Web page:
(Ana María Martínez as Cio-Cio-San and Robert De Biasio as Pinkerton in Puccini’s Madama Butterfly. Photo by Marty Sohl/Metropolitan Opera.)
One of the more popular operas in the Met repository is Puccini’s Madama Butterfly. Over the years, the story of the turn of the 20th century Japanese geisha, who marries a U.S. Naval officer and ultimately loses her child to him after he returns with an American wife, has been turned to into a movie a few times, used as a plot point of a movie (M Butterfly) and revamped into a Broadway play (Miss Saigon).
All along since it was first played at the Met in 1907, this opera has been one of the most popular performances in the repository.
Last Friday, it had its season premiere.
For the first two performances, Ana Maria Martinez, sings the title role of Cio-Cio-San in her first starring role of at the Met. She carries the performances throughout the three acts of the play, particularly during the second, where she pines for the return of her beloved Pinkerton. After this past weekend, Hei Kyung Hong will take over the role.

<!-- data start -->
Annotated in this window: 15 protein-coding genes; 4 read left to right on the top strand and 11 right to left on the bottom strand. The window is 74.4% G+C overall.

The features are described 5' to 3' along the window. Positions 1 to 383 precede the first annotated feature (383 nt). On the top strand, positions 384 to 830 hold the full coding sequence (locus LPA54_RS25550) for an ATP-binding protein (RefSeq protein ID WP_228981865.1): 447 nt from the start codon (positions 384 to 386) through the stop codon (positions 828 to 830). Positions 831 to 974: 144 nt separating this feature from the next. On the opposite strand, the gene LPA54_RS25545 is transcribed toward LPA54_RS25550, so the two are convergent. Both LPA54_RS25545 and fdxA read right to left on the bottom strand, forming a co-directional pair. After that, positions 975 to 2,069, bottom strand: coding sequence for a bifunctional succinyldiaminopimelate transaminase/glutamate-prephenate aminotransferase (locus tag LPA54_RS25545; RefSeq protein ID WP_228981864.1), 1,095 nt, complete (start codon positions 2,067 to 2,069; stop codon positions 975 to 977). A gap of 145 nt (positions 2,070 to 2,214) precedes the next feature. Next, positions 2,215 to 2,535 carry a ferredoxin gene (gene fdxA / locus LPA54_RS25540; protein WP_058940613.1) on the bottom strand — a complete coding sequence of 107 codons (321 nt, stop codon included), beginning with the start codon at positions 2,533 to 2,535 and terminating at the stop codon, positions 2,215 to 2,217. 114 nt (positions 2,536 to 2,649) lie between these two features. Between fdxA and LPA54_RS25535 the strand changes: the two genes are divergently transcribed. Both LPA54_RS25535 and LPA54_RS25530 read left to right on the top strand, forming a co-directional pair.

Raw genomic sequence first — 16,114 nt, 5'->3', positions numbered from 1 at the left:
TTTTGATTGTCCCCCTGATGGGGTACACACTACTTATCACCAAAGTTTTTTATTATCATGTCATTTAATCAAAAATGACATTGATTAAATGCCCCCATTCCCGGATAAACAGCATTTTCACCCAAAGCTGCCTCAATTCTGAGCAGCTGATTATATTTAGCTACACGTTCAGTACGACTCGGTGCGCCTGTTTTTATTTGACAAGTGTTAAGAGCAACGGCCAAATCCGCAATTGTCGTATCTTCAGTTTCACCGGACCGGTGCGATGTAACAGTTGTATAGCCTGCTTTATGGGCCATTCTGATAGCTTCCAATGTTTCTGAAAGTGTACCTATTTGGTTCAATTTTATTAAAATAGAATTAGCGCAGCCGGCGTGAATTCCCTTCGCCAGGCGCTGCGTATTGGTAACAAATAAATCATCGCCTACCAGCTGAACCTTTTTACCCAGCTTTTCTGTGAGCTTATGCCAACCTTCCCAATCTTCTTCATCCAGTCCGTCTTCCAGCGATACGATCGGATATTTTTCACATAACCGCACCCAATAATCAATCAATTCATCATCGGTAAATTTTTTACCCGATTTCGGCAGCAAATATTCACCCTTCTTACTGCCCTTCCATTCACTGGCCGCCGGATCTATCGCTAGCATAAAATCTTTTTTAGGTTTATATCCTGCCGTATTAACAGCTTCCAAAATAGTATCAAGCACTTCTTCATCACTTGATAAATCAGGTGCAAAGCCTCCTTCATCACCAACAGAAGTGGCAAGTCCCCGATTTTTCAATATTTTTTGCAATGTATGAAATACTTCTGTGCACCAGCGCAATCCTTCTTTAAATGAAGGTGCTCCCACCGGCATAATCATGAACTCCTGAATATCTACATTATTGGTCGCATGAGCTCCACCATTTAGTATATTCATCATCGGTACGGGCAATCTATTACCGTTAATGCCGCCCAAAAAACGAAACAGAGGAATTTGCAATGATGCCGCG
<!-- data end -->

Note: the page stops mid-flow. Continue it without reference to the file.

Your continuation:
It will be tough for Hong to top Martinez’s performance. Over the three acts, you see her grow into the role and can feel her pain as she pines for her estranged husband. Also coming up strong was Artur Rucinski, singing the role of Sharpless, the American Consul.
Also making a strong debut was conductor Karel Mark Chichon, who will be leading the orchestra throughout the season.
Roberto De Biasio played the cad Pinkerton was not as strong as the others in the cast. However, Maria Zifchak, was very good as Suzuki, Butterfly’s servant.
Played for the last decade with Anthony Minghella’s production, Madama Butterfly has a modernist look that enhances the performances of the singers.
Madama Butterfly will be playing at the Met February 27, March 2, 5, 17, 21, 25, 29, April 2, 6, 9, 12. Curtain times vary. Running time: 3 hours and 18 minutes, including two intermissions.
Tickets begin at $25; for prices, more information, or to place an order, please call (212) 362-6000 or visit www.metopera.org. Special rates for groups of 10 or more are available by calling (212) 341-5410 or visiting www.metopera.org/groups.